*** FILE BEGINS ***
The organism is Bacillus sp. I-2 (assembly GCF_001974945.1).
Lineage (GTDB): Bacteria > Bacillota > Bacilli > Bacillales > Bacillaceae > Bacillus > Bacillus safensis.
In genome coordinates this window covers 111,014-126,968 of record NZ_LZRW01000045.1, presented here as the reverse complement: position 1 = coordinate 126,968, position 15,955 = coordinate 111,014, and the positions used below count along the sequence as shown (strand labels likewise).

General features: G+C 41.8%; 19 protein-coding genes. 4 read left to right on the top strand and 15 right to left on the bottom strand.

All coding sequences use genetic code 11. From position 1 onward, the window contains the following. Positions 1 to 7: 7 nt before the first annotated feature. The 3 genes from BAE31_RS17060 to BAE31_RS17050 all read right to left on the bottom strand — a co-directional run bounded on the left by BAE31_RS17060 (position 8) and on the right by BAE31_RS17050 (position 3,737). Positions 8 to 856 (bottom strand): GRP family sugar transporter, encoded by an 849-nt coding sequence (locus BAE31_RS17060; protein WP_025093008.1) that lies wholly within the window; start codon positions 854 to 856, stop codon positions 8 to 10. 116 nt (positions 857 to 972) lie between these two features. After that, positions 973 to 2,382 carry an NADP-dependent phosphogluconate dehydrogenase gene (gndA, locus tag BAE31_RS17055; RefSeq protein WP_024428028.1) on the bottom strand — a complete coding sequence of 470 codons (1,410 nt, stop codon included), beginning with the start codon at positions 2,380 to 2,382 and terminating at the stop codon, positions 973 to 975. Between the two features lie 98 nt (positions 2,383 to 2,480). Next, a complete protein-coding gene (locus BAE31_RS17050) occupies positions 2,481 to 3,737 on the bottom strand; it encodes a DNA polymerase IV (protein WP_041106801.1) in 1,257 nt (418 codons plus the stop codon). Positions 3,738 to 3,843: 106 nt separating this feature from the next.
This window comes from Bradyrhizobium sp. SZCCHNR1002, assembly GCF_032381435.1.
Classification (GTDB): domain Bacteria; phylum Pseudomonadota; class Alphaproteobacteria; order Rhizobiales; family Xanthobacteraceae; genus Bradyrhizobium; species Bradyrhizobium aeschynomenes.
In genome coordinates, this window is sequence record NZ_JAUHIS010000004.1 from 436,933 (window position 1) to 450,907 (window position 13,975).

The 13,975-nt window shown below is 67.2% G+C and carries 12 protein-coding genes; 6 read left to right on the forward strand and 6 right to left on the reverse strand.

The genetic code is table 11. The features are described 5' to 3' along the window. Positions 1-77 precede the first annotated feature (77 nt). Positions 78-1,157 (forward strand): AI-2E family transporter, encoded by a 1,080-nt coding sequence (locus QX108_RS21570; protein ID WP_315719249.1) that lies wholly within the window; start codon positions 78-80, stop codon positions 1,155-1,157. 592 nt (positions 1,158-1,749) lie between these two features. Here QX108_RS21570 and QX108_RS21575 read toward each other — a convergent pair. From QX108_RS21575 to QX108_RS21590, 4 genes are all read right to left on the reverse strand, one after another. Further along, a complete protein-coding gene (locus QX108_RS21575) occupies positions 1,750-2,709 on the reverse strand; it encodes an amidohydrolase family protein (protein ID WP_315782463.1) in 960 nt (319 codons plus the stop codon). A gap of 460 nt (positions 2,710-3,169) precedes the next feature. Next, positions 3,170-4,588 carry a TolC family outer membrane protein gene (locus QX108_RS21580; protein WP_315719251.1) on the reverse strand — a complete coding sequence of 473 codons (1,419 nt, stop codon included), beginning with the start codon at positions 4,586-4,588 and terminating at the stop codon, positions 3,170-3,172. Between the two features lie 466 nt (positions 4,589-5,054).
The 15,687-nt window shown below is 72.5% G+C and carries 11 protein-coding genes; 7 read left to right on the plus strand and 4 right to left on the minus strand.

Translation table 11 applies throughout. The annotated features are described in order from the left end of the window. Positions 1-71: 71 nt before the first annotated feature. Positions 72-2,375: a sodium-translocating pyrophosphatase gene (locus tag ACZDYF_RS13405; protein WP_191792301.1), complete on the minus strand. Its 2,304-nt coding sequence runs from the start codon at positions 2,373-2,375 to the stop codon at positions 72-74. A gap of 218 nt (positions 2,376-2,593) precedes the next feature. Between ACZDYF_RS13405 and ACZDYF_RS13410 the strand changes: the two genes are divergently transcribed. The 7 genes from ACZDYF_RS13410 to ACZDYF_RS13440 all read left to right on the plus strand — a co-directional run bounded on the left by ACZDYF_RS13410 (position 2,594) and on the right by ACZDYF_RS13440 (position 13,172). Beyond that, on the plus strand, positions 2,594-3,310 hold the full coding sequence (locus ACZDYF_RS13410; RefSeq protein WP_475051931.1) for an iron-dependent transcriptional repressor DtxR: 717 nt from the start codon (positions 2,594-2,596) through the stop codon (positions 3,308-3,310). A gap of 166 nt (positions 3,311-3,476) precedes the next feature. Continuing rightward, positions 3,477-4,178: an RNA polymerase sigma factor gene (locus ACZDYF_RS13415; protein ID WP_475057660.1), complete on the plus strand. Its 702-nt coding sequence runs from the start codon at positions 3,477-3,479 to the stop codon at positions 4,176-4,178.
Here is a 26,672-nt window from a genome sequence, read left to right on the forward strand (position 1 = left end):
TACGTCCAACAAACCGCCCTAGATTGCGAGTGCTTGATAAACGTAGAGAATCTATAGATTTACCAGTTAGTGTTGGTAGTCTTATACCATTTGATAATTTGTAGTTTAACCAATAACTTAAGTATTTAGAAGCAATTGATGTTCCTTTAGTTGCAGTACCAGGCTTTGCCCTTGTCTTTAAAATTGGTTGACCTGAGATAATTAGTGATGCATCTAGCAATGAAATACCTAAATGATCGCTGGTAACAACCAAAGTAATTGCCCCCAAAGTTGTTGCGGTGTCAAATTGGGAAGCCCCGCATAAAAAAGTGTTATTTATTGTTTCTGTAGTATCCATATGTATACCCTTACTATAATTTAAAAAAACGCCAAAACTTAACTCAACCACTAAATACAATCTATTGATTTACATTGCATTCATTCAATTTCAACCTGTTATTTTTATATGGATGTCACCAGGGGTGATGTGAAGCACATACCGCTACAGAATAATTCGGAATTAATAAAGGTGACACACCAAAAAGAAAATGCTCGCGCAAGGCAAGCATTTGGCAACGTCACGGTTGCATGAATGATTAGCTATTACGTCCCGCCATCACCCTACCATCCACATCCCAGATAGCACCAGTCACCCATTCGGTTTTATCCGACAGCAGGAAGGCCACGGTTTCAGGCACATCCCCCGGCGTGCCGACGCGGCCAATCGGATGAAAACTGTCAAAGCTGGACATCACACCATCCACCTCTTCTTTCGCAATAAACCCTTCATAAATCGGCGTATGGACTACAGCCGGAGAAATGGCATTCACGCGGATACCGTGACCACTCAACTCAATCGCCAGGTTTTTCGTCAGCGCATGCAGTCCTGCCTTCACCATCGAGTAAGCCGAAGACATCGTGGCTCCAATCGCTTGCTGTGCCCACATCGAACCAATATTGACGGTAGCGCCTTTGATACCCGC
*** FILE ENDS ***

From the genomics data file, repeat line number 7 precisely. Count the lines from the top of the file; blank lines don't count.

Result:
Classification (GTDB): domain Bacteria; phylum Pseudomonadota; class Alphaproteobacteria; order Rhizobiales; family Xanthobacteraceae; genus Bradyrhizobium; species Bradyrhizobium aeschynomenes.